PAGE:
A distant dream?

Chennai: Fidelity Investments kicked off the wireless revolution in the financial services industry by introducing the wireless-accessible trading service to its clients for the first time way back in 1998. But in the last four years, an estimated quarter of a billion dollars investment in the retail wireless banking and brokerage solutions have not been able to bring the shine as expected.

Reports say that only one-half of 1 per cent of all mobile phone subscribers are taking advantage of these wireless services. Though Asia and Europe are moving up, the US has been left behind in the mobile and wireless technology adoption race.

Celent Communications LLC managing director Octavio Marenzi says the number of wireless financial services users is expected to reach 80 million worldwide by 2004, but only about 3 per cent of them will be US users.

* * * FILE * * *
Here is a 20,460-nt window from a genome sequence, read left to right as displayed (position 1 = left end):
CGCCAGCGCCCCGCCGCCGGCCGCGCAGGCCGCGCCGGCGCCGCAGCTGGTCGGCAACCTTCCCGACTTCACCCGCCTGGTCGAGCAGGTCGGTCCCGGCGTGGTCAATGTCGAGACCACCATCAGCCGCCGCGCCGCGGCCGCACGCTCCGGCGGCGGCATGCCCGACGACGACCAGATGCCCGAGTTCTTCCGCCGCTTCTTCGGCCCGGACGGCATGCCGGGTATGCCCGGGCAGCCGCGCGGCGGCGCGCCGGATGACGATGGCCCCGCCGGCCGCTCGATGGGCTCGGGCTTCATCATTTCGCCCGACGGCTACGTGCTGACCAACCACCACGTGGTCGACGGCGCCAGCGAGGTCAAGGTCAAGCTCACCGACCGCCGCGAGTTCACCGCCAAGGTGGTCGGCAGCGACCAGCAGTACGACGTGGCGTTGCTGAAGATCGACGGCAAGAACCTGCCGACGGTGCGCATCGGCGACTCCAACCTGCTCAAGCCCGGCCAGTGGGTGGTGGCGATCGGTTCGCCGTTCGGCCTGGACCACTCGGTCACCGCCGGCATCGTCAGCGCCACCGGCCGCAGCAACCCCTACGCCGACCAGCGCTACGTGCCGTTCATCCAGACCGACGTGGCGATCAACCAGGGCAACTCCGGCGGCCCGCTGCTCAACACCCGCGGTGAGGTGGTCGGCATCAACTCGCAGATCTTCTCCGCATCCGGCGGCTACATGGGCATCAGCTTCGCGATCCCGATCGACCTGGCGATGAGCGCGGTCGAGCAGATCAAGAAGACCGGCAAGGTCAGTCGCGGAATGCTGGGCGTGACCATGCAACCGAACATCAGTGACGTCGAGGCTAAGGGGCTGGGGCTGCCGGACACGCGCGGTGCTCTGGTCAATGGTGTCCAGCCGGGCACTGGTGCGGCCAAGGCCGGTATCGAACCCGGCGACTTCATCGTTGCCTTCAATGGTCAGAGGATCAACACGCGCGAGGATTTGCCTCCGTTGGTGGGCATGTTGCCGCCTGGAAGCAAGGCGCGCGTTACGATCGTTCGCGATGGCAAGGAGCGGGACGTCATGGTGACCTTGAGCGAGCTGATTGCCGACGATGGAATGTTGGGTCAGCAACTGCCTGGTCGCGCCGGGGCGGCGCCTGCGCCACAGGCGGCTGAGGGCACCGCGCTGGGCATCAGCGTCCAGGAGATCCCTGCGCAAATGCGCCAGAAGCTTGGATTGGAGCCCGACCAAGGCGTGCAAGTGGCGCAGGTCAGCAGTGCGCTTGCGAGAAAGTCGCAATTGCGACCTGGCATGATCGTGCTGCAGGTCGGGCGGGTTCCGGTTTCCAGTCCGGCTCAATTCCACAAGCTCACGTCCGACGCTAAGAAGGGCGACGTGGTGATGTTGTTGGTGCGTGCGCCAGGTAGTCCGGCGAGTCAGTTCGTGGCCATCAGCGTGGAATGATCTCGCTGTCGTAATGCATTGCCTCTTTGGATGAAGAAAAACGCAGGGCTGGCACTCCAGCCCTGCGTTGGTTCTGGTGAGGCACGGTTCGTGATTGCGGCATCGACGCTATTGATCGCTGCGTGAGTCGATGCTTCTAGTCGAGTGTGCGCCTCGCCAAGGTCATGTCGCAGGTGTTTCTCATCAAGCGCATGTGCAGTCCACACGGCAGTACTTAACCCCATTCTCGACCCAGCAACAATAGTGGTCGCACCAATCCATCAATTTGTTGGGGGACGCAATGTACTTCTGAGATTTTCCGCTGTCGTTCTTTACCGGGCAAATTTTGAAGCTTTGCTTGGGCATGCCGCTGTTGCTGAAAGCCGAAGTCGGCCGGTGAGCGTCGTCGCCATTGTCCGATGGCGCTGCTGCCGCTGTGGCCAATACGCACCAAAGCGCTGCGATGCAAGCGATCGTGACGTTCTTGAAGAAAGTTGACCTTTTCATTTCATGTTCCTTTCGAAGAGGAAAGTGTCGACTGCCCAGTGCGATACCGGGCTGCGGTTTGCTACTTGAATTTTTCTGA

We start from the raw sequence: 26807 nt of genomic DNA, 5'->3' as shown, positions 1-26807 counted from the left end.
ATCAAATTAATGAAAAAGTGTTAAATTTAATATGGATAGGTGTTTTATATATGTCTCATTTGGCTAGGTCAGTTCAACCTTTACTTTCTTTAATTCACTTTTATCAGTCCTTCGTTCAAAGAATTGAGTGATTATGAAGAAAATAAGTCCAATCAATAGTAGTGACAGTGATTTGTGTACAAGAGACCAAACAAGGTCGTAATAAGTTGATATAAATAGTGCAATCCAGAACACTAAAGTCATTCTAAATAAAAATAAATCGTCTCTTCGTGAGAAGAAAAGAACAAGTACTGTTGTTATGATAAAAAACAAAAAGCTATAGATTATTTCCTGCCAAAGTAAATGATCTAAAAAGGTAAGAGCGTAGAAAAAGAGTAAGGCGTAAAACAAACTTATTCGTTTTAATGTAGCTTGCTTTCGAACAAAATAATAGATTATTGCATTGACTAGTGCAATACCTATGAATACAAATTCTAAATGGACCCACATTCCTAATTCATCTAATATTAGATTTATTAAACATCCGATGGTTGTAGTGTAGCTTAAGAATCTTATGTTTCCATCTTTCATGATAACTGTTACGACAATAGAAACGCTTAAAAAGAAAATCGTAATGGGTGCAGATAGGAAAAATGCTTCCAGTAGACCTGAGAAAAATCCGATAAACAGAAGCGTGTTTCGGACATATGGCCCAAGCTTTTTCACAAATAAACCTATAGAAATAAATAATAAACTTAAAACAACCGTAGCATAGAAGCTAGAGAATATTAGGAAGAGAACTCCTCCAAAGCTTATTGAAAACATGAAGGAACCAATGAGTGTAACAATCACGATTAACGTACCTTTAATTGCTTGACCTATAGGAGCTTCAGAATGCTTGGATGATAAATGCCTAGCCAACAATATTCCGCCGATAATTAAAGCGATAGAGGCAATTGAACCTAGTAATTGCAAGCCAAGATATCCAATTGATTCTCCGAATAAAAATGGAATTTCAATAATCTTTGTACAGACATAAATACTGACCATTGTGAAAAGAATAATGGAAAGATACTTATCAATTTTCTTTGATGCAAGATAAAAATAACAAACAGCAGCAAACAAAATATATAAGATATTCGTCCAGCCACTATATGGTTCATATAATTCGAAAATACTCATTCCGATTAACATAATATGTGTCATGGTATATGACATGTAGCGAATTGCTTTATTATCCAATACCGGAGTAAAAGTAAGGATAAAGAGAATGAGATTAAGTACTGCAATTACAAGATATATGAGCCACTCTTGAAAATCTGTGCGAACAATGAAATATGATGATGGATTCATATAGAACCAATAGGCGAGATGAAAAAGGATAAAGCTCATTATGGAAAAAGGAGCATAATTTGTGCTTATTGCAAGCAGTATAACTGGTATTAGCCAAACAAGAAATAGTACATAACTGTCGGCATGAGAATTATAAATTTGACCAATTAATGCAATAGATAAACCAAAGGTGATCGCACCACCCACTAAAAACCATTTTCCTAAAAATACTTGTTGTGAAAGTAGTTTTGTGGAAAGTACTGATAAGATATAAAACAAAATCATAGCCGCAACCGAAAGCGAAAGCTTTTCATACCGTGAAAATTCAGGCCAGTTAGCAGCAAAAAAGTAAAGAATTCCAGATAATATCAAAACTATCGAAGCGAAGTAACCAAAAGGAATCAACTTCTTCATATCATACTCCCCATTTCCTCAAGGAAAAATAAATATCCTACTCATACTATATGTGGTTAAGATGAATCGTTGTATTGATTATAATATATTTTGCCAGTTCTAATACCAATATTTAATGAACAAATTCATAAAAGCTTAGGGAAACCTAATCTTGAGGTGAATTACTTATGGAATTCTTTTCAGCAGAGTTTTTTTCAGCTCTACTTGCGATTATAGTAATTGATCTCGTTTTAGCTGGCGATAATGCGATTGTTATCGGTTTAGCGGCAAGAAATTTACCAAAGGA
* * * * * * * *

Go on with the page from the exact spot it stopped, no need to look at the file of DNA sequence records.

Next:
Moreover, the wireless effervescence is visible only in larger financial institutions while the small and mid-sized firms are not seen in action. Reports say only four of the top 10 US banks (Bank of America, First Union, Fleet Bank and Wells Fargo) and four of the top 10 US securities houses (Merrill Lynch, Fidelity, Charles Schwab and E*Trade) launched retail-mobile services since 1998.

Though wireless and mobile technologies failed to make commercial success, they have been able to attract attention as effective communication tools for financial institutions. Celent reports say wireless use for communication purposes within the financial services arena has zoomed up to 80 per cent among the top 25 securities firms on Wall Street.